Despite recent clouds of uncertainty Databarracks predicts a bright future for AWS
Greater opportunities in the fields of IoT, big data and predictive analytics, the chance for smaller providers to compete by offering niche services, and a bright future despite losing one of their best-known customers.
These are the trends set to shape the AWS landscape for the next 10 years, according to disaster recovery and AWS consulting partner Databarracks.
In March 2016, AWS celebrated its tenth birthday — a decade since the release of its first services. Since the release of Amazon Simple Storage Service, AWS has become the leading public cloud provider, with research firm Gartner estimating it to be 10 times larger than its nearest 14 competitors combined.
Industry practitioners have been keen to speculate as to what the next decade will look like for the cloud services giant. Radek Dymacz of Databarracks and co-founder of Kazoup, suggested that despite recent uncertainty, particularly in light of Dropbox’s decision to move away from the AWS cloud infrastructure, the future is still incredibly bright for AWS:
“For 10 years AWS has dominated the cloud services arena. From the likes of Netflix and Dow Jones to Adobe and Airbnb, AWS has built an impressive portfolio of large customers as well as small startups. The question now being asked is ‘what will the next 10 years look like?’Increased competition and Dropbox’s decision to leave have opened AWS up to much speculation.
“I think we should start by addressing Dropbox’s decision to move away from Amazon Web Services’ public IaaS cloud. When the announcement was first made, many viewed it as a sign that AWS’ dominance of public cloud services was wavering. This isn’t the case at all.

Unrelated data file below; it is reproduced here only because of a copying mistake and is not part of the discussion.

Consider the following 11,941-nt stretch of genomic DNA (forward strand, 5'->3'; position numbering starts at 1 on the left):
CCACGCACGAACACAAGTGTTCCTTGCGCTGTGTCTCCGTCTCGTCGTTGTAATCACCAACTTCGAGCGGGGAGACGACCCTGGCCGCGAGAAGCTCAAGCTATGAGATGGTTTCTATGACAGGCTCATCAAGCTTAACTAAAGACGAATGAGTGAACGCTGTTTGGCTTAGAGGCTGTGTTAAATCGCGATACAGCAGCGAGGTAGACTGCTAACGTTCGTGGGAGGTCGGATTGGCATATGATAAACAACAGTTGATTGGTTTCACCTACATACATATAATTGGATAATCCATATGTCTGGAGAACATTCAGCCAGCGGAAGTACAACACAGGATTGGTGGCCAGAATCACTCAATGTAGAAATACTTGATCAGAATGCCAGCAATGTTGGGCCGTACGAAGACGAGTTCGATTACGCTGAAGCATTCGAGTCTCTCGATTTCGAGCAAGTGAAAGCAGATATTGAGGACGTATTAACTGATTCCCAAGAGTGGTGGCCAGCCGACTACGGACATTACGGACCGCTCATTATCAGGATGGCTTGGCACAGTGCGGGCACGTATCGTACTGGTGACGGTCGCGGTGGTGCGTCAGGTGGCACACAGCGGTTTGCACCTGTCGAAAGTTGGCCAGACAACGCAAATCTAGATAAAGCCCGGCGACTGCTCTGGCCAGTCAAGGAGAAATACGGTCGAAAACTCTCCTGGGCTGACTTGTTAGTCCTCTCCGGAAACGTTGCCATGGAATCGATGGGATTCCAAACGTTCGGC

“Ultimately, AWS enabled Dropbox to grow to a point at which it was able to move to its own data centre. Without leveraging AWS at the beginning that just wouldn’t have been possible. AWS is lowering the barrier to entry for startups, enabling them to grow at a rate that would be impossible on their own infrastructure. The move also demonstrates that lock-in isn’t a problem with AWS, which can be a concern for first-time cloud users.”
Another prediction from Dymacz is that the competition faced by AWS is set to increase in the coming years: “Google is a key player against AWS when it comes to web startups. Google introduced its pay-as-you-go “serverless” infrastructure model, the AppEngine, for startups before AWS did and so it has the first-mover advantage. AWS is catching up though, with the introduction of its own “serverless” architecture, Lambda,which will certainly be a challenger in the marketplace. Obviously, Microsoft Azure is the main competition when it comes to the enterprise, with Microsoft having a long-standing relationship with this market.
“We can also expect to see AWS dominate in emerging areas of technology in the next 10 years, making their mark in IoT, big data and predictive analytics.”
In light of the dominance AWS has in the market, Dymacz is keen to point out the challenges facing smaller providers as they look to compete: “Unfortunately, it seems to be the case that the space for smaller providers to compete is shrinking. The risk is that if AWS sees a big enough market for a specialist service, they’ll probably end up moving into that space themselves. So it’s only the small, niches services that will be safe.
“Realistically, the opportunities lie in managed services and consulting. There is still a market for managed service providers because AWS doesn’t want to get involved in that area. Unless you’re a customer on the scale of Netflix or Spotify, they don’t have the resources to be able to manage customer relationships beyond the infrastructure and platform side of things. Managed services and consulting on top of AWS services is where the opportunity will lie for smaller providers.”
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